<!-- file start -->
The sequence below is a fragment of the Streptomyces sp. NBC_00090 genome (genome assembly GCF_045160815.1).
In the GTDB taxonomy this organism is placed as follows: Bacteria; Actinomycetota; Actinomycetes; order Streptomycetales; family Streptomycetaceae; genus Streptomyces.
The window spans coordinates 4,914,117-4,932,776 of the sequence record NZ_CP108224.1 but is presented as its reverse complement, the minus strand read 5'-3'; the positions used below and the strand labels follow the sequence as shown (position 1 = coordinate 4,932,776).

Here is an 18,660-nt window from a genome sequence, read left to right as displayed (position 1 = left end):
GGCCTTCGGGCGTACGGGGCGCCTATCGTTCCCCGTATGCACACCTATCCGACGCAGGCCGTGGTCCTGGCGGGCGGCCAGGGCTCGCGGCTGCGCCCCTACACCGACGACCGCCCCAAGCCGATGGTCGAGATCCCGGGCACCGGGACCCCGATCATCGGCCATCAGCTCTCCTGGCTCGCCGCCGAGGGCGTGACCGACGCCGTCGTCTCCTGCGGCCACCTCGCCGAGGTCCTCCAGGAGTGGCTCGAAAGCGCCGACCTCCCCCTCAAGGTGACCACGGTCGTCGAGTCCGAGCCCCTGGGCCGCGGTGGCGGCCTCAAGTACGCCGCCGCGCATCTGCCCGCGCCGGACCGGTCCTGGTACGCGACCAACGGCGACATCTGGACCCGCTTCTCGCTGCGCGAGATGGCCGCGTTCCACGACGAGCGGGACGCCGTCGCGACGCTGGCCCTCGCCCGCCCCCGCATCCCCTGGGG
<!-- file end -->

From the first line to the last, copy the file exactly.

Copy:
The sequence below is a fragment of the Streptomyces sp. NBC_00090 genome (genome assembly GCF_045160815.1).
In the GTDB taxonomy this organism is placed as follows: Bacteria; Actinomycetota; Actinomycetes; order Streptomycetales; family Streptomycetaceae; genus Streptomyces.
The window spans coordinates 4,914,117-4,932,776 of the sequence record NZ_CP108224.1 but is presented as its reverse complement, the minus strand read 5'-3'; the positions used below and the strand labels follow the sequence as shown (position 1 = coordinate 4,932,776).

Here is an 18,660-nt window from a genome sequence, read left to right as displayed (position 1 = left end):
GGCCTTCGGGCGTACGGGGCGCCTATCGTTCCCCGTATGCACACCTATCCGACGCAGGCCGTGGTCCTGGCGGGCGGCCAGGGCTCGCGGCTGCGCCCCTACACCGACGACCGCCCCAAGCCGATGGTCGAGATCCCGGGCACCGGGACCCCGATCATCGGCCATCAGCTCTCCTGGCTCGCCGCCGAGGGCGTGACCGACGCCGTCGTCTCCTGCGGCCACCTCGCCGAGGTCCTCCAGGAGTGGCTCGAAAGCGCCGACCTCCCCCTCAAGGTGACCACGGTCGTCGAGTCCGAGCCCCTGGGCCGCGGTGGCGGCCTCAAGTACGCCGCCGCGCATCTGCCCGCGCCGGACCGGTCCTGGTACGCGACCAACGGCGACATCTGGACCCGCTTCTCGCTGCGCGAGATGGCCGCGTTCCACGACGAGCGGGACGCCGTCGCGACGCTGGCCCTCGCCCGCCCCCGCATCCCCTGGGG